So today I can confirm that I will be setting specific and ambitious cyber resilience targets for all critical national infrastructure sectors to meet by 2025…
…And that I am actively examining plans to bring all private sector businesses working in critical national infrastructure within the scope of cyber resilience regulations.
These are the companies in charge of keeping our country running. Of keeping the lights on.
Our shared prosperity depends on them taking their own security seriously – and that extends to their cybersecurity.
A bricks-and-mortar business wouldn’t survive if it left the back door open to criminals every night.
Equally in today’s digital world, businesses can’t afford to recklessly ignore cyber risks, either – to leave their digital back door open to cyber crooks and hackers.
And while we’re doing this to combat certain risks, there is also a real opportunity for our businesses.
We have a huge amount to gain by making the UK the safest country in the world to do business.
Because the fact is that in today’s modern world, prosperity and economic security go hand in hand.
You can’t have the former without the latter.
Investors want to put their money in a safe country, in businesses that take security seriously.
So the safer we make our defences, the safer we make our country – and the more attractive we become as a destination for entrepreneurs and investors all over the world.
And the fact that the UK has in the last few years taken cybersecurity so seriously already makes us one of the best places in the world to invest.
So this is my call to arms for businesses: look again at your security.
Strengthen it wherever you can.
The stronger your business, the stronger our economy, and the more prosperous we become together.
And in turn, we in government will continue to do as much as we can to support the cyber industry and businesses more widely…
…and so finally, I just want to outline how we are fulfilling our part of this partnership.
Cyber is an industry that continues to grow in every sense.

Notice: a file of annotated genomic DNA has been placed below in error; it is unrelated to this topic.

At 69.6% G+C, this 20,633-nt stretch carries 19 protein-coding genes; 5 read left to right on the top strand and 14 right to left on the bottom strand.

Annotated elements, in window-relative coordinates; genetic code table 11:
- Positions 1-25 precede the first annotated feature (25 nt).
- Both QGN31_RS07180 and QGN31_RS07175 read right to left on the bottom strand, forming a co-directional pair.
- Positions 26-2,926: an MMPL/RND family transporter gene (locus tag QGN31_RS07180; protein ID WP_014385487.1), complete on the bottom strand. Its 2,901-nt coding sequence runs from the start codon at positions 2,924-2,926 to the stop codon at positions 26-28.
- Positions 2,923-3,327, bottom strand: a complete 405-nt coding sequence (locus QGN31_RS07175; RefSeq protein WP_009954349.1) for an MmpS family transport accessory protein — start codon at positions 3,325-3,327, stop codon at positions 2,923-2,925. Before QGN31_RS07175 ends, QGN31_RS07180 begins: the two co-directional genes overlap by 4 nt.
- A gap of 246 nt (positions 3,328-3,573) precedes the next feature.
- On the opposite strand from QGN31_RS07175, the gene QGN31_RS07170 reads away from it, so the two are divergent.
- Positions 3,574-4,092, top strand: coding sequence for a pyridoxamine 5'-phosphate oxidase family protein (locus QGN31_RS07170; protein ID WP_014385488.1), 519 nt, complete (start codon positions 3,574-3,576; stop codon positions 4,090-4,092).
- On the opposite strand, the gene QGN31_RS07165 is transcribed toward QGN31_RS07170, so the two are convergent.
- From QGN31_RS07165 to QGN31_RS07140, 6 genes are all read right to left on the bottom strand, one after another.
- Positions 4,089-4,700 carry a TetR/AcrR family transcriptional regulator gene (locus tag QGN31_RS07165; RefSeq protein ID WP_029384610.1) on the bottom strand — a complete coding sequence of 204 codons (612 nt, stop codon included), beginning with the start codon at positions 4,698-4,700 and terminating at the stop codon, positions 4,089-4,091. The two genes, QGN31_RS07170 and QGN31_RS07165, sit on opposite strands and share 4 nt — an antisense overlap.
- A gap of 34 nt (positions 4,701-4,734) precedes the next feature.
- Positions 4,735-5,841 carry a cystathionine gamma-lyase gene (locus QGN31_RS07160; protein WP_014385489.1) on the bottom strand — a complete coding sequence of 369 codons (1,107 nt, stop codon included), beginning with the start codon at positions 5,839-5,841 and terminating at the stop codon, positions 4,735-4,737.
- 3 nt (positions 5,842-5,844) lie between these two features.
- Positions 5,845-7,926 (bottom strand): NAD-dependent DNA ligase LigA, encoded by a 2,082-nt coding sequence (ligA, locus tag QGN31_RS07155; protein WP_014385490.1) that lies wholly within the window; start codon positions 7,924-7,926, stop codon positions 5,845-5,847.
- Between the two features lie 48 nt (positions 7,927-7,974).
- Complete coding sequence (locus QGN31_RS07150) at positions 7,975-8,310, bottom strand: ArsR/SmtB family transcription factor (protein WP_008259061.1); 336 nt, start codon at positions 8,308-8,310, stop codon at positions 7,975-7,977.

New figures show that it is worth more, it has more companies, and it employs more people than this time last year.
In 2022, revenues hit over £10.5bn, the sector attracted £300 million of investment, and it added an additional 5,300 jobs in that time.
At a time of global market uncertainty, the industry really is looking strong.
And through our Cyber Runway programme, we’ve helped over 160 cyber security companies and startups grow and develop their businesses.
And there is even more room for growth, given that we currently face a shortfall of around 14,000 cyber security professionals each year in the UK.
The jobs are there. We just need to give people the skills to fill them – which is what we’re trying to do in government through things like Cyber First and Cyber Explorers.
And indeed, I saw this with my own eyes a few weeks ago when I spent time with students at the University of South Wales’s Cyber Academy.
I watched them at their computers, going through the cyber equivalent of football drills – practising attack and defence.
And through academies like that, we are building the UK’s cyber talent pool for the future.
And on Monday the Prime Minister launched a major drive to improve maths skills across the country.
As he said in that speech, numeracy is the foundation of the modern economy…
Today, it’s just as essential as being able to read – and it is particularly vital if we want people to be able to take up jobs in cyber, tech, and beyond.
We also recognise that as a major employer of cyber security professionals across the UK, the government needs to do more to attract the very best talent.
Now, like many of you, I noted the recent debate around the salary offered for a cyber role in government. Of course, people who work for Government will always be motivated by public service.
But a cyber specialist knows they can earn five to seven times, if not more, for the same role in the private sector.
And the government needs to break through its own glass ceiling…
So I am also examining what more we can do to improve salaries and other parts of our offer, so that we can continue to attract the very best cyber experts into the civil service.
These are people protecting the systems and public services that millions of people across the country rely on every day, so we should want the very best people in charge of them.
We must be competitive to stay ahead.
So, we are keen to do our bit, and for the private sector in turn to do its bit.
To defend as one, so that we can prosper as one.
And as I have set out, the Government is clear-eyed about the challenges that we face. We need business to be clear in their determination to meet those challenges with us.
It’s not going to be easy, and these threats won’t disappear overnight. But by working together, I believe that when we meet next year at CyberUK 2024, the UK will be more resilient and more secure.